Reading last week’s headlines about the case of Debrahlee Lorenzana, the New York banker claiming she was fired because her good looks distracted her male colleagues, raised an alarm as to the public’s various misconceptions of critical issues in workplace law. Here are just a few of them.

 

In one article, the author claimed that Lorenzana’s wrongful dismissal case against her employer sparked a debate over “workplace sexual harassment.” Turning this case into an issue of sexual harassment could indeed be an interesting development in workplace law – except that it is wrong.

 

The Supreme Court has defined sexual harassment as conduct of a sexual nature that adversely affects the employee’s job or work environment. Lorenzana claims she was fired because she refused to change her attire when asked by her employer. So her claims are not really based on sexual harassment at all.

 

Was this a wrongful dismissal? Most employees believe they cannot be fired without a good reason. They are mistaken. Non-union employees have no “right” to continued employment, however long or meritorious their service. They can be fired as long as they are given severance. Whether Lorenzana’s employer wanted to fire her because it didn’t like her or how she dressed would make no difference as long as it paid her severance.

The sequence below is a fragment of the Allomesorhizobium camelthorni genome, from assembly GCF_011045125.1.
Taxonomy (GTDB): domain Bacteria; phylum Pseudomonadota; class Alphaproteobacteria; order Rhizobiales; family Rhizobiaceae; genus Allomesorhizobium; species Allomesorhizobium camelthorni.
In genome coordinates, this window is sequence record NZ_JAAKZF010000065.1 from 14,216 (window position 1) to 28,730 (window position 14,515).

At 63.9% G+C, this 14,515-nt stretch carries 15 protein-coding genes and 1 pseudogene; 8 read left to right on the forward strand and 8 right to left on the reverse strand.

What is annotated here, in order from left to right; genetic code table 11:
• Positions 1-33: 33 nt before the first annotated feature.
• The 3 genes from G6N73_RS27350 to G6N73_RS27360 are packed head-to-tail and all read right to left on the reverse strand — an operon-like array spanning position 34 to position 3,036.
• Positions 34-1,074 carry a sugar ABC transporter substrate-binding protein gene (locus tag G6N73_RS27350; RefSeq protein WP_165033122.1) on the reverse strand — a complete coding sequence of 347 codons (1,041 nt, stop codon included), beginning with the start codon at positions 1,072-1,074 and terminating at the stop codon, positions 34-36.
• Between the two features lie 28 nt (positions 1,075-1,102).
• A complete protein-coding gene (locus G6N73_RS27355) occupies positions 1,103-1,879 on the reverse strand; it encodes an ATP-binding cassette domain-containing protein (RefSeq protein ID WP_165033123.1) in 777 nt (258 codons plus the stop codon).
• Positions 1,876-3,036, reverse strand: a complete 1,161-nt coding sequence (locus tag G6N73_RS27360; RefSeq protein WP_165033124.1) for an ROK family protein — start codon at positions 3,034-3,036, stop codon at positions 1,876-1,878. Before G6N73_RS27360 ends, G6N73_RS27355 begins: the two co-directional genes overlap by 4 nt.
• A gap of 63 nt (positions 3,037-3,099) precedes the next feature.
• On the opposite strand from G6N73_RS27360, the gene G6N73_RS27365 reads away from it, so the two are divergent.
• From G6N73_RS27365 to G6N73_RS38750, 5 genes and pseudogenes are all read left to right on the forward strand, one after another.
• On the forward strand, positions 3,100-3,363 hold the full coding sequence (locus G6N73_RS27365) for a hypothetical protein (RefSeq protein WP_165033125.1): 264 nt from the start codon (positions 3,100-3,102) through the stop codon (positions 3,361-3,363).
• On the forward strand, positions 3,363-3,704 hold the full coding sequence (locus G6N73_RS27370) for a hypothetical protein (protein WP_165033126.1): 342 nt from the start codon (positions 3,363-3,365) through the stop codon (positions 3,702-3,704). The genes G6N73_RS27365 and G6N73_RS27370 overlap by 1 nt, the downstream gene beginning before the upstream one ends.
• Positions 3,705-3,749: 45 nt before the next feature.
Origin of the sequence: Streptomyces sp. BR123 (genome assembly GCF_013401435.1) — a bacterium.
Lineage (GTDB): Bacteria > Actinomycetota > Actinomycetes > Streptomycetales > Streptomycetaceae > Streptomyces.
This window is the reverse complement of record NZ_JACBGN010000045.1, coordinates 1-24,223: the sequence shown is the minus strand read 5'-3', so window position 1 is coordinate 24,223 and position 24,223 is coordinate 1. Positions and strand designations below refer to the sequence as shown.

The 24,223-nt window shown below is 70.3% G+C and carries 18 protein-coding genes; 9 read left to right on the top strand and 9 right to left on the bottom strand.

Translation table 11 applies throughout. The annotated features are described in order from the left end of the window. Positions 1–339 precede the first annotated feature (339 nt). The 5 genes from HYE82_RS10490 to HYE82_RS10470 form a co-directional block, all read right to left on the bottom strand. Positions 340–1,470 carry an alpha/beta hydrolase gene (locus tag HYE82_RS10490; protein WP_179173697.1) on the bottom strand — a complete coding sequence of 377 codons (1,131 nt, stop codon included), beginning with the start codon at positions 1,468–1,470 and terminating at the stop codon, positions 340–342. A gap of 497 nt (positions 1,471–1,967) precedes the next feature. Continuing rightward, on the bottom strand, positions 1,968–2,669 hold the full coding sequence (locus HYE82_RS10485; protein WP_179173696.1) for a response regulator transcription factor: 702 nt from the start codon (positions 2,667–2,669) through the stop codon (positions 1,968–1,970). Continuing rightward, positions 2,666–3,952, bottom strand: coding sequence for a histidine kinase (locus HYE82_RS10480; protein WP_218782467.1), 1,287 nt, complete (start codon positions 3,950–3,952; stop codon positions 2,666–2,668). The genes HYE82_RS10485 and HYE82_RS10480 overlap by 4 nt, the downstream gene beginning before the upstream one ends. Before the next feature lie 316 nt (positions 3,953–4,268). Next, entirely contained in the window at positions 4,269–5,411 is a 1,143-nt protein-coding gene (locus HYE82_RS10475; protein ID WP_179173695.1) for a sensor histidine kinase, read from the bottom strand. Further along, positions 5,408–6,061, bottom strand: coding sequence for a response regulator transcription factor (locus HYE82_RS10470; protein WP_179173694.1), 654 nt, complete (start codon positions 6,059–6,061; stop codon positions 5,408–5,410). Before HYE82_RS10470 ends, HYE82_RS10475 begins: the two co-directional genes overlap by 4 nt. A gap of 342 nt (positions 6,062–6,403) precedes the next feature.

Is it discriminatory to rely on looks when firing an employee? In another article, the author suggested that if Lorenzana was treated differently because of her appearance, it could constitute discrimination under human rights laws. This would also be a major development in human rights law, except that it is also wrong. “Physical appearance” by itself is a not a prohibited ground of discrimination in any Canadian jurisdiction, unless a person’s appearance is being judged due to a personal characteristic such as race or colour. That is, while it would be contrary to human rights laws to judge an employee based on her colour, whether or not she is attractive receives no protection at all.


– Daniel A. Lublin is an employment lawyer with the law firm Whitten & Lublin LLP. Reach him at dan@toronto-employmentlawyer.com